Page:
You can imagine my reaction when he began using it for its actual purpose. If you’ve ever tried to decipher what someone is saying when they’re in a cavernous mid-yawn, try doing it when they’re aggressively going after mystery particles on their back molars. Over the course of 20 minutes – although it seemed much longer – he not only executed an intensely methodical cleaning worthy of a dental hygienist but also deposited all of his floss shrapnel in a messy, discolored mound right next to my microphone. No matter how scintillating or insightful the takeaway value of the feature story which was subsequently published, I can no longer see this man’s name or hear about the good deeds of his organization without recalling that unflattering image and feeling instantly repulsed.
I’m guessing that’s probably not the message he was going for.
What possesses an otherwise articulate, intelligent and well groomed person to perform personal hygiene tasks in front of a total stranger? Were his actions a purposeful show of disdain for media intrusions on his life? Did he have someplace else he had to be immediately after our appointment and was just multi-tasking to save a trip to the bathroom? Had I inadvertently donned my cloak of invisibility and caused him to think he was talking to himself?
You’re right. There is neither an acceptable excuse for the full-frontal floss fest nor a rewind button to pretend it didn’t happen.
Although he currently holds the unofficial record for bizarre interview behavior, he’s also by no means an isolated case when it comes to putting the wrong foot forward. Interactions with media professionals sometimes have a funny way of making people say too much, say too little, or fall victim to the conversational equivalent of a wardrobe malfunction. No matter how accomplished they are at running a business, raising money or engaging in creative endeavors such as writing or art, these talents may not be evident to the reading/watching/listening public if they’re predisposed to view every reporter as (1) their new best friend or (2) their worst enemy. In truth, reporters are neither one: they are just there to help you deliver the best possible story to your target audience.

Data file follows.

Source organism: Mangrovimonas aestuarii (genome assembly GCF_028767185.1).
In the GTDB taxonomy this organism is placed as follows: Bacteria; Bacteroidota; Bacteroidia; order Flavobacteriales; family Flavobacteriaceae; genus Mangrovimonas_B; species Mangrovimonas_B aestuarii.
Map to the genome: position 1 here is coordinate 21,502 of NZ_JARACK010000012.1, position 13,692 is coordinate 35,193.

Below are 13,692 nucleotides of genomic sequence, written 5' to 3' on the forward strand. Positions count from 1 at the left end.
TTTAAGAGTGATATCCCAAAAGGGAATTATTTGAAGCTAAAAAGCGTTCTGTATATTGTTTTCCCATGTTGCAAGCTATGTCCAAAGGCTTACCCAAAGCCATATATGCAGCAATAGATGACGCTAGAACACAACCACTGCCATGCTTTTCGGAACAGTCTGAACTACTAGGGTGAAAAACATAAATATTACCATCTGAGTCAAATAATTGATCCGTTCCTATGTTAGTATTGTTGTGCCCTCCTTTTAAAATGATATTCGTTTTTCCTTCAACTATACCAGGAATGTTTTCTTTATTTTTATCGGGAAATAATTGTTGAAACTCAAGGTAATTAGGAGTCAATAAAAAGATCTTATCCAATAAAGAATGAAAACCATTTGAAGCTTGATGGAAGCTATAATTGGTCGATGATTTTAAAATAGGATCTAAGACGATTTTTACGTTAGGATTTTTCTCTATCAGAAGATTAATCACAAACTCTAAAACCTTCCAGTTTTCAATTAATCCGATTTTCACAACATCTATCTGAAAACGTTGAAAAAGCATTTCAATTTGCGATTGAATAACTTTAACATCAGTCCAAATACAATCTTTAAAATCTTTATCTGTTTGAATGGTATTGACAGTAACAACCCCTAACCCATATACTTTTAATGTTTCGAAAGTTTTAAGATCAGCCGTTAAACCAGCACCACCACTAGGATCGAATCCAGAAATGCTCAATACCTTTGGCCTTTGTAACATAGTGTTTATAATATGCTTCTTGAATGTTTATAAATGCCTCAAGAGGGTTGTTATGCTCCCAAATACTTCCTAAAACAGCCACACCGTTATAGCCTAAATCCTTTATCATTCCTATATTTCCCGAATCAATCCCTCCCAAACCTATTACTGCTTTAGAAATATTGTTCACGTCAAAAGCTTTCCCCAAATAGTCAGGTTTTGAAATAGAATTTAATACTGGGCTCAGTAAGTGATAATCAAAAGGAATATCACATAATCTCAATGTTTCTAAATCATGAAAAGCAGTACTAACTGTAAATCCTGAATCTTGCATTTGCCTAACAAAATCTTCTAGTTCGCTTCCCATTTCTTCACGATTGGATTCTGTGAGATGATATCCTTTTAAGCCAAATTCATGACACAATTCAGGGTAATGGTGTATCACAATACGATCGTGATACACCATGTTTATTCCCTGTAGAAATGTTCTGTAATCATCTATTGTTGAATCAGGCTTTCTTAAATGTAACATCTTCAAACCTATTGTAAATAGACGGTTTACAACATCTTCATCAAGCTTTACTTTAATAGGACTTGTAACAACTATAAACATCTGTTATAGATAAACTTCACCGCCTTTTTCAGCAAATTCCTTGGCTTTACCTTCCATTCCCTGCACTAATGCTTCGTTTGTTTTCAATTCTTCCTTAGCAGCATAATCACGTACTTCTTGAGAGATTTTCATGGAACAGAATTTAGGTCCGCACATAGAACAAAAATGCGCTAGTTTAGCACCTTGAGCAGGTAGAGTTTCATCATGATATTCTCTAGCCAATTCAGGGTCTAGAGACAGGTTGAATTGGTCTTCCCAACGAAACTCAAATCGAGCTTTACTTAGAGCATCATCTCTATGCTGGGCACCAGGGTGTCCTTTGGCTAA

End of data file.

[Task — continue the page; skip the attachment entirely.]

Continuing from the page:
FOREWORD Written By: MJ Pedone
There has always been a certain stigma attached to “dream jobs” – acting, modeling, sports, advertising – the type of professions that a lot of people wish they could have and, more often than not, mistakenly perceive as being more “fun” than actual “work.” Who wouldn’t, for instance, want to play exciting roles, be photographed in top designer clothes, play the same sport they’ve loved ever since they were kids, or schmooze with celebrity clients at the hippest restaurants and night clubs?
What you have to take into consideration, however, is that the general public usually only sees the finished product – the blockbuster movie at the Cineplex, the gorgeous spread in a fashion magazine or the success of a charity or red carpet event that raises big money and brings out the A-list stars. The fact that it looks like such a flawless presentation is a testament to how much time, effort and creativity took place behind the scenes, much more than most can even imagine.
This is the reason why I always say that people will never really know how long it takes you to do something; they will only know whether it has been done well. If you have ever opened a new business, you’ve probably already discovered that you can’t just send out one generic press release and wait for the world to beat a path to your door. In today’s competitive marketplace – and given the challenging economy – it requires a more aggressive approach if you want to make your brand a household name that stands out from the competition. What I call “backstage readiness” is not only the ability to understand how 21st century media really works but also how to deliver what it wants from you in a way that projects confidence, credibility and professionalism.
Like Christina Hamlett and the team of industry experts she has brought together to create Media Magnetism, I’m no stranger to the bounty of elements that contribute to a successful marketing/PR campaign. Yes, it’s exciting for me to do a job that I love all hours of the day and night and work with my A-list clientele in the entertainment and sports industry. My effectiveness, however – and, in fact, the effectiveness of anyone involved in media relations – is only as good as the clarity of the client’s message and our mutual understanding of the target demographic that particular message is intended to inspire.
Whether you’re a small business owner, a nonprofit organization or an artist with a new project to promote, understanding how to maximize the media resources available to you is the first step in moving your PR campaign forward, and that is whyMedia Magnetism is a must-read for all who are involved in any aspect of public relations. This book will be the reason why you earn the exposure and return-on-investment you seek for your clients. It will be the reason that members of the media will be excited to shine a spotlight on you and your company’s accomplishments. It will be the reason you succeed.
In closing, I’m humbled to have written this foreword and hope you enjoy what I consider to be one of the most informative communications books available to date.
MJ Pedone CEO & Publicist
Indra Public Relations – New York, NY